It is the aesthetic of a place that makes it feel like home. There are rooms and closets and cupboards under the stairs that are so cramped and crowded, filled with musty smells and thick dust and scuttling spiders, that we cannot bear to be there longer than we must. Those are the worst of places, the nooks and crannies of misery in our homes. But they have an opposite – our niches. Our happy places.
Most don’t think about it, but everyone has a happy place. We call them our special rooms, our thinking spot, or our workspace, perhaps. These are the places where we are able to go into ourselves and disappear.
My happy place is absolutely essential to me. As I grow older, and as I move around, this place changes and I have to carve out new ones.
I spent most of my childhood living in a somewhat dilapidated house near the center of a one-horse town (so to speak. There were actually a lot of horses, and not much of anything else). We were “strongly encouraged” to go outside, and so I had to find places I liked to be. I had many of them, as a child in the country, where land was vast and most people didn’t care if you trespassed as long as you weren’t killing their deer, stealing from their garden, or visible from their kitchen window.
My first was a tree in the woods behind my house. I couldn’t tell you exactly where it was, only how to get to it. I traveled the stone wall up the hill in the forest until it split into a grid, then I took the left turn and followed it until I reached my tree. It was a split birch tree, low enough that I could sit on it like a bench. It was quiet in that part of the forest, and I could think. You cannot appreciate how loud everything is until you have isolated yourself in a forest acres away from another person, house, or road. The forest is not, by any means, quiet, but compared to the noise from the very small, one-lane highway I can hear from my apartment window, it is the image of solitude.
I had other places, too, though none so precious as this. There was a boulder by the stream on our property. There was the nook next to the extension at my central school. There was the old cemetery from the late 1700s-early 1800s across the street from the school. Retrospectively, it’s creepy how much time I spent sitting against the stone wall lining the graveyard – even as a teenager. When you’re an adult, you can do none of these things – trespass in the woods, find quiet corners in public buildings, hide in cemeteries. It’s considered suspicious and suspect behavior.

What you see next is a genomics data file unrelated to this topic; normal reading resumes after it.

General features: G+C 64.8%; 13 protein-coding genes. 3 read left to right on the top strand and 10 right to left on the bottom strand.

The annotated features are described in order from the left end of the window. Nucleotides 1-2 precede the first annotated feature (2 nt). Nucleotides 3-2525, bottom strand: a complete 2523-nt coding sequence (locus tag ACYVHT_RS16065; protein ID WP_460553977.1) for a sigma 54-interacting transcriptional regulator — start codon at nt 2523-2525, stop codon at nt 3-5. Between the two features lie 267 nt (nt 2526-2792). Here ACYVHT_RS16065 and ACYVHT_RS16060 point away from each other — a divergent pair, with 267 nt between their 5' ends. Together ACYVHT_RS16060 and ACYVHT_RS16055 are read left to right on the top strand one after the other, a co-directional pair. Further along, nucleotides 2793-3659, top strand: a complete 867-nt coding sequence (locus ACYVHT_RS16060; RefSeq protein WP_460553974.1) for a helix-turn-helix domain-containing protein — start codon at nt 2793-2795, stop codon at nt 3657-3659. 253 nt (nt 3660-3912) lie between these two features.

That said, places like these are now off limits to me. Of course, there are other places to hide. I particularly enjoy libraries and I love stairwells. At my college (both colleges, actually) there are stairwells that go up to roof hatches or attics in the buildings, and nobody ever goes up that far. There are landings, and I would love to take my things and go to the highest, most isolated point, and spread out and enjoy the peace of it. I am rather good at finding these spots, as well as abandoned study rooms. Again, as a functioning adult, these places are difficult to find.
The aesthetic of an apartment is busy. There’s nothing to be done about it – that’s just the way things are. I’m not a minimalist (at all) but I am very good at organizing things. This is essential if you like to amass “stuff” but don’t have a lot of places to put it. A busy atmosphere is not a happy place – not for me. My mind gets overwhelmed and I get anxious. I’ve tried to keep things as contained as possible, but sometimes, that’s still too much.
Druidry encourages the creation of a grove – physical, if possible, but also the curation of a mental grove where you can go in your mind to mediate and be at peace. It’s an incredibly useful practice for those of us who find themselves at lost in a chaotic world. I’m also blessed with a fairly clear imagination. While this is underrated in adults, I find it one of my favorite features. When I close my eyes and concentrate, I can create a paradise of my own. My paradise does not have palm trees, and the water is not ocean waves (which I also love) but a trickling river. There are birch trees and a forest in autumn. There’s a warm wind, and a large boulder I can climb upon to simply breathe, and be. My mind’s grove is a mash up of all my favorite places and a reflection of the peaceful spots I knew as a child.
To many, this practice may seem foolish. Who has time to make believe a forest and trees and river? What a waste of time and energy. But yet… that’s exactly why I do it. It’s the same reason why I read. At times, the speed of this world is simply too much for me. I feel my heart racing in my chest. I feel my my muscles stiffen. I need to get away somewhere the universe is not demanding so much of me, and so quickly.
This is how I survive.
In my quiet, peaceful, happy place I can recharge.
I can feel, for a fraction of a second, unburdened and free.